Tuesday, November 2, 2010
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Some quick hits on what is, thanks to the brilliance of Tim Lincecum and the age-defying production of Edgar Renteria, the last day of the 2010 season.
Hot off the presses, here are the results of the 2010 Fielding Bible Awards. Based on the rankings of ten panelists, the Fielding Bible award is similar to the Gold Glove in that its name references defense, but different in that it is actually awarded based on defense. (It's shocking but true- Derek Jeter didn't receive a single vote.)
White Sox with significant spots on the list: Mark Buehrle finished first among pitchers, Alexei Ramirez was third among shortstops and Juan Pierre was ninth among leftfielders. (Mark Kotsay was presumed to finish first among DHs.)
Others Sox receiving votes: Omar Vizquel finished 14th among thirdbasemen, Alex Rios was 15th among centerfielders, AJ Pierzynski was 17th among catchers and Andruw Jones was 19th among rightfielders. No votes at all for Paul Konerko or Gordon Beckham (and of course Carlos Quentin and Mark Teahen, but you knew that).
Overall I think it is a solid list, with deserving winners. Defensive metrics are still imperfect, and subjective analysis still has more of a place than it does on offense. (For example, I am more inclined to give credibility to an observer saying "Player X's defense is better than the numbers" than I am to Hawk or Farmio saying "Mark Kotsay's numbers don't show it, but he is hitting the ball great this season.")
In any case, UZR is my go-to defensive stat, and these Fielding Bible rankings are very similar to UZR rankings for the season. All of the Fielding Bible winners were ranked in the top two of UZR at their positions as well, with the exception on Evan Longoria, who ranked first in FB but only fifth in UZR.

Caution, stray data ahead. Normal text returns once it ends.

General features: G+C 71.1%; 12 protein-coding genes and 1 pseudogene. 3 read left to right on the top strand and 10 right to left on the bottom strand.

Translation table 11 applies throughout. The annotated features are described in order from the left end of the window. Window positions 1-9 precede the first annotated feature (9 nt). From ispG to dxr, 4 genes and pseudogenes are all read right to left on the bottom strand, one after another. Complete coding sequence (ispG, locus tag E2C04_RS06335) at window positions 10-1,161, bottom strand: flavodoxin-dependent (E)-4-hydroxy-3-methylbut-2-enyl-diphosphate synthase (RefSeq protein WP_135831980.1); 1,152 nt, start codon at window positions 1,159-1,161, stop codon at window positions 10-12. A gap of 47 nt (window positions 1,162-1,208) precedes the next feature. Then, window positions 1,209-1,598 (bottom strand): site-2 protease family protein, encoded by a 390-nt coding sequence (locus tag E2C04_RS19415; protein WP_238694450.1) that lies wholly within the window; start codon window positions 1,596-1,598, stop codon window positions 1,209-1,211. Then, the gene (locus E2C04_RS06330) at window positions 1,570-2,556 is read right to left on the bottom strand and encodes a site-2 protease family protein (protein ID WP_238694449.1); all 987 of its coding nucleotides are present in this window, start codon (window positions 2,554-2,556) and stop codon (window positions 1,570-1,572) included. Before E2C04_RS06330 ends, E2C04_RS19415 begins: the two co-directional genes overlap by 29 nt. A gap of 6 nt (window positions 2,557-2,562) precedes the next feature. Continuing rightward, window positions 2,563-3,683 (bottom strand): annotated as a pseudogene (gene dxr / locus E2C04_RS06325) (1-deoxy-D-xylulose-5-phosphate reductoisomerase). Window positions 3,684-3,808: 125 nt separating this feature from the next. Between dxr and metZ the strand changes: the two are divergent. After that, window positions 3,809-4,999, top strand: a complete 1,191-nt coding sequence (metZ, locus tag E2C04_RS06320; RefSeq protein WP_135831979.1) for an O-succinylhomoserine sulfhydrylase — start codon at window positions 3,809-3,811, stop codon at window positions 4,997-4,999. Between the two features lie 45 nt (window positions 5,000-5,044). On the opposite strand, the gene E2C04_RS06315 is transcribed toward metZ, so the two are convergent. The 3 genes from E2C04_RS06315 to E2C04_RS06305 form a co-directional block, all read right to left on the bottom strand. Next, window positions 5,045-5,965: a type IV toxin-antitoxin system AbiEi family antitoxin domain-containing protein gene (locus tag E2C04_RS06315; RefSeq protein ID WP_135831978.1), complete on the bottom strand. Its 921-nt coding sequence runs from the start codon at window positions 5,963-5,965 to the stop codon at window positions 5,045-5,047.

One thing I did find interesting was how low Rios was ranked. For the record, Rios finished 9th in UZR for the 2010 season with a 3.3. (One season is considered a small sample size for UZR anyway; it's best to judge over three years.) His range and athleticism is impressive, but maybe the panelists were less impressed with his inaccurate arm?
In any case, congrats to Buehrle (who should pick up his second Gold Glove in a matter of days), and here's hoping we see Beckham, and maybe even Brent Morel, on this list a year from now.
Congratulations to the San Francisco Giants on winning their first World Series in San Francisco and their first as a franchise in 56 years. Lincecum, Cain and Bumgarner. Wow. The retreads that made up the starting line up for that team would indeed be laughed at in the American League, but with a those three, all homegrown, at the top of the pitching staff they should always be a contender.
In their last turn each this series, they allowed a total of one run over 23.2 innings, all against the best and hottest-hitting team in the AL. Outside of the Sox four consecutive complete games in the 2005 ALCS, that was the most impressive pitching performance I've ever seen in a single series.
At the risk of getting a severe noogie, I have to disagree with Nolan Ryan, who last week said he is not a fan of the DH and would be in favor of eliminating it completely. I'm sorry, but I don't see an advantage, at all, to getting rid of the DH. I believe the system is fine the way it is, with the DH in the AL and not in the NL; I have no problem with the divergence of the system. Making the pitchers hit in the AL would only worsen the game. Pass.
In case you haven't heard, Ozzie Guillen, last seen showing off his World Series ring while name-dropping Mark Kotsay and joking about Juan Uribe's weight on the FOX pre/post-game World Series show, is now blogging for MLB.com.
The blog is clearly ghost-written by someone with cleaner English and better-typing skills (Ozzie admits on Twitter that his son Oney is helping a lot), and will probably offer none of the Aqua Teen or Simpsons references found here at White Sox Mix. But it does create another soapbox for him to preach from, this one longer than 140 characters. Don't expect anything too crazy (this is an official MLB blog, after all), but it will still be interesting to keep an eye on.
The offseason starts tomorrow; who's ready for Trader Kenny to start wheeling and dealing?